Once Indira was in power, the economic goals of India began to revolve around the tents of socialism. With Garibi Hatao or Banish Poverty as slogans, the entire economy took a radical turn towards left. Banks were nationalized. The princely families, who were formerly protected under the constitution, were divested of their privileges in order to allow an equal distribution of income. Hence the 1971 elections focused on the cult-of-personality campaigns rather than loyalty-to-party ones. The landslide victory in 1971 elections, on the basis of socialist tenets for the impoverished masses, was followed by a military victory over Pakistan during the 1971 War. This established Indira as quasi-divine in her own country and as the most admired woman leader abroad. The net result of such successes came in the form of deteriorating democratic set-up. Indira, out fresh from her electoral success, became increasingly sure of her suitability to run the government single-handedly. She took all measures to dispose of the constitutional constraints and procedures regarding the use of power. The political climate that thus emerged is comparable to the Jacobin concept of political power which allowed a direct and popular rule with democratic skeleton as a shield. Such an environment changed the meaning of democracy even in the layman imagination, reducing it to mean simply the winning of power through electoral success and ignoring its meaning also as a method of regulating exercise of power. The political set-up was thus centralized with all the power resting with the center at New Delhi and not the regional states. The old method of leaving adequate power with the regional bosses was eliminated and was replaced by pooling political talent. "Indira surrounded herself with a group of highly intelligent and sophisticated men, leftist and technocratic in bent, and mostly of Kashmiri origin: P.N. Haksar, D.P. Dhar, P.N. Dhar, T.N. Kaul" (Khilnani, 2001). This situation was further aggravated by the thuggish involvement of Indira's younger son, Sanjay in party politics. In other words, Indira restricted democracy to serve her own ends through haughty centralization, abandoning legislation whenever required. She began planning sweeping changes in order to strengthen the center. She appealed to her parliamentary supporters to introduce massive legislative changes and constitutional amendments. All these actions to centralize and limit power to herself resulted in mass dissent that in turn led to declaration of Emergency on her part and finally to her assassination.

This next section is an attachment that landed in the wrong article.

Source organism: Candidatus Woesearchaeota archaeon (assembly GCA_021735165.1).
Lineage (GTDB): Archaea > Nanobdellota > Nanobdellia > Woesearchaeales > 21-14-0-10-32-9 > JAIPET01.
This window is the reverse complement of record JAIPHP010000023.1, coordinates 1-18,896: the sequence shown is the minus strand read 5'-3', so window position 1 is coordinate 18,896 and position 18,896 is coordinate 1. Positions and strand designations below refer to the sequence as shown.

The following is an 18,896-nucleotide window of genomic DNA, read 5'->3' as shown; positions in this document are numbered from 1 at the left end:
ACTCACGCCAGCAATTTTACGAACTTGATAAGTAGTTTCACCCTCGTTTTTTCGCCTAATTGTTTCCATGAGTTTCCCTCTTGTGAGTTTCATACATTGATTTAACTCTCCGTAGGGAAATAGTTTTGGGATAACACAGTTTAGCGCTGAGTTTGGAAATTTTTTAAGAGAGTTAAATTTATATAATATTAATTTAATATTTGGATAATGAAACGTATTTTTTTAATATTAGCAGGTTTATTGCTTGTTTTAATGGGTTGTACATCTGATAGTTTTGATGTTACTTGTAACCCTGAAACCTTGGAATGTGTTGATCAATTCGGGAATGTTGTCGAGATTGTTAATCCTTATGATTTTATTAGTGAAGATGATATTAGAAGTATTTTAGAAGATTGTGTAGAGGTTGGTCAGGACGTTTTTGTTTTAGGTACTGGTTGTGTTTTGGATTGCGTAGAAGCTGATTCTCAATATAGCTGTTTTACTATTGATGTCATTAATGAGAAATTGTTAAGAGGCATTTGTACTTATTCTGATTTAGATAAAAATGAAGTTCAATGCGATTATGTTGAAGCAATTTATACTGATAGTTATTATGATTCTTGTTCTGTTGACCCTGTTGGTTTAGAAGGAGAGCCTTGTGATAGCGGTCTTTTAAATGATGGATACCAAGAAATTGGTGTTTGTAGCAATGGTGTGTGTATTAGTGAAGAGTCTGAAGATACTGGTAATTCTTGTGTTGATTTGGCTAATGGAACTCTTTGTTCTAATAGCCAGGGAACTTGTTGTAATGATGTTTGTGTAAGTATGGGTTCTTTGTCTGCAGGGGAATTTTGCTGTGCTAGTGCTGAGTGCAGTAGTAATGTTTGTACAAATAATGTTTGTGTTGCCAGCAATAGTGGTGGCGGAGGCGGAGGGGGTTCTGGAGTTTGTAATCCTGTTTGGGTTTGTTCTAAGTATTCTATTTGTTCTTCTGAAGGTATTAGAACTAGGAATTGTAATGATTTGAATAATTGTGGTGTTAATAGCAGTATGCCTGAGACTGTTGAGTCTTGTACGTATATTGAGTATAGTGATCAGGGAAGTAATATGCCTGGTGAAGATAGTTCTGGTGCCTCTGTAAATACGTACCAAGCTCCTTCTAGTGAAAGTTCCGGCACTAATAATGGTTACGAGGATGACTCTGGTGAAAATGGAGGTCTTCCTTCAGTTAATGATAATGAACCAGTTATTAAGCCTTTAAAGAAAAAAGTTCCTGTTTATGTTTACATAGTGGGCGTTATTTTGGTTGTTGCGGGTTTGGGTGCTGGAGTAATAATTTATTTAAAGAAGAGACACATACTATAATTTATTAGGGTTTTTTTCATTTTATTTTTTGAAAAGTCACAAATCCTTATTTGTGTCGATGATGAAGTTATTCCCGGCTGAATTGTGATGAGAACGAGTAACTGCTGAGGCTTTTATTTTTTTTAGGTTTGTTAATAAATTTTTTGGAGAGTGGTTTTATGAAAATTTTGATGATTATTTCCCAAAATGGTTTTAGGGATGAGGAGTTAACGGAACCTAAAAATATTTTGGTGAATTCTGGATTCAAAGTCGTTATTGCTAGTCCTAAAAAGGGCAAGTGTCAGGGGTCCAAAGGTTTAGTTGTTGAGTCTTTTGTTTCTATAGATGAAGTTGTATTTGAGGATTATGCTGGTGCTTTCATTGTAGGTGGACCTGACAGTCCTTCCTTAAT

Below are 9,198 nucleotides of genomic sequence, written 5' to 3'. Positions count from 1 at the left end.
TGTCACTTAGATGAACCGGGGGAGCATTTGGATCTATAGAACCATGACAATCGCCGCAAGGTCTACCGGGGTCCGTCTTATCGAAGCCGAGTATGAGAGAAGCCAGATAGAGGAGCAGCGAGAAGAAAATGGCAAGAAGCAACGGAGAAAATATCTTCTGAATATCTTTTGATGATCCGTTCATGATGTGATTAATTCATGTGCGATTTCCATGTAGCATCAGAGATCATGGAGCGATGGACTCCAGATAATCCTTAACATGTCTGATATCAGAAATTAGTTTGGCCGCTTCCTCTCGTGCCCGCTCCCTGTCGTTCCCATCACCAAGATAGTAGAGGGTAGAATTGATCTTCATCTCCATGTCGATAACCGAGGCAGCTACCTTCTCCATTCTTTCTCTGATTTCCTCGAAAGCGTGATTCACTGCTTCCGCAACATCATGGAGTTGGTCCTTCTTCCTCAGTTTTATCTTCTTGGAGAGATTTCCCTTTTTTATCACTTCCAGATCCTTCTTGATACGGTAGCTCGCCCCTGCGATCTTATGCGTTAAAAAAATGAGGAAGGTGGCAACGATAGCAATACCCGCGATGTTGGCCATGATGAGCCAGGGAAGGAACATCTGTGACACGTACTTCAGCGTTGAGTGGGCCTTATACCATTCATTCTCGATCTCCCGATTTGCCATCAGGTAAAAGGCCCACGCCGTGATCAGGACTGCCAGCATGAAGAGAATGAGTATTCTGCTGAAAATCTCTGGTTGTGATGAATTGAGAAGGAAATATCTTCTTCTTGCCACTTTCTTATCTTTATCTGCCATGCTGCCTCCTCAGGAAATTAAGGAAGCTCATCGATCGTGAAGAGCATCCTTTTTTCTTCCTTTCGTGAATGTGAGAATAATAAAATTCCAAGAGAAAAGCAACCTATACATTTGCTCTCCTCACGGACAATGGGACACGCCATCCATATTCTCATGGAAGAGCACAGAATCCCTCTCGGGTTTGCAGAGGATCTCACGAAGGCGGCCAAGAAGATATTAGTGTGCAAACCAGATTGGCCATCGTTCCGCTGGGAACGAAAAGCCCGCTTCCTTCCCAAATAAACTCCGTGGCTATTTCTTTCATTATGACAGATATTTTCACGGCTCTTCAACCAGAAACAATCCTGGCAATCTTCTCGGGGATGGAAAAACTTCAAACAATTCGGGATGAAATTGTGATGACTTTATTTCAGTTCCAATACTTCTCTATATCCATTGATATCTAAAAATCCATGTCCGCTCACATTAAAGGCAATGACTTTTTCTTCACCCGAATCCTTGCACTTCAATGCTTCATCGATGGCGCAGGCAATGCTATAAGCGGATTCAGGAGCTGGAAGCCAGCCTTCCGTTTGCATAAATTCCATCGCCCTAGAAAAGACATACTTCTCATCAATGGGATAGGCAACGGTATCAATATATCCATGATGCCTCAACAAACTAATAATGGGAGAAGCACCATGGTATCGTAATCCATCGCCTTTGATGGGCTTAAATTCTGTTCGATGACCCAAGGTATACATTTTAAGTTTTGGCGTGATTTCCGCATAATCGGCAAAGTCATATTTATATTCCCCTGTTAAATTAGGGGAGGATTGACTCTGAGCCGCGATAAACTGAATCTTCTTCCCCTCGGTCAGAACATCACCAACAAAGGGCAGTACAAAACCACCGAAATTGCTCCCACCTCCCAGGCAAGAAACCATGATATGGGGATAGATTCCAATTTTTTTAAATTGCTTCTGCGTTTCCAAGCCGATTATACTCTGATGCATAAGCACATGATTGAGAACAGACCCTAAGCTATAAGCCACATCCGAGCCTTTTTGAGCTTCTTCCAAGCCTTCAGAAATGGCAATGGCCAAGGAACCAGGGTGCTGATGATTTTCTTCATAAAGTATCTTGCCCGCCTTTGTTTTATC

In 1973, nation-wide demonstrations took place due to high inflation, poor state of the economy, rampant corruption and the poor standards of living. In 1974-1975, the country was besieged with severe economic conditions. The negative economic situation sparked a chain of mass agitations in the west and the east of the country. These popular uprising were followed by a nationwide railway strike which was led by the former Gandhian and socialist Jayaprakash Narayan. In June, 1975, the Indian court reversed Indira Gandhi's election to parliament using a very tiny infringement of electoral procedure as the basis. The High Court of Allah bad found her guilty of illegal practices during the last election campaign and demanded that she vacate her seat. This court action made her paranoid and even more possessive towards retaining her power and led her to believe that there was an extensive conspiracy to overthrow her that utilized international backing. Her paranoia was not completely baseless since Salvador Allende had been deposed a little while ago and Mujibur Rahman was assassinated not long after with the aid of the CIA. She began to feel the pressure of resigning and relinquishing her powers as prime minister. In order to avoid so, she declared the India to be in a state of Emergency. The power to do so was extracted from the constitution of the Raj days. India existed in this state of Emergency for two years till 1977. The impartial accounts of the Emergency period are not available…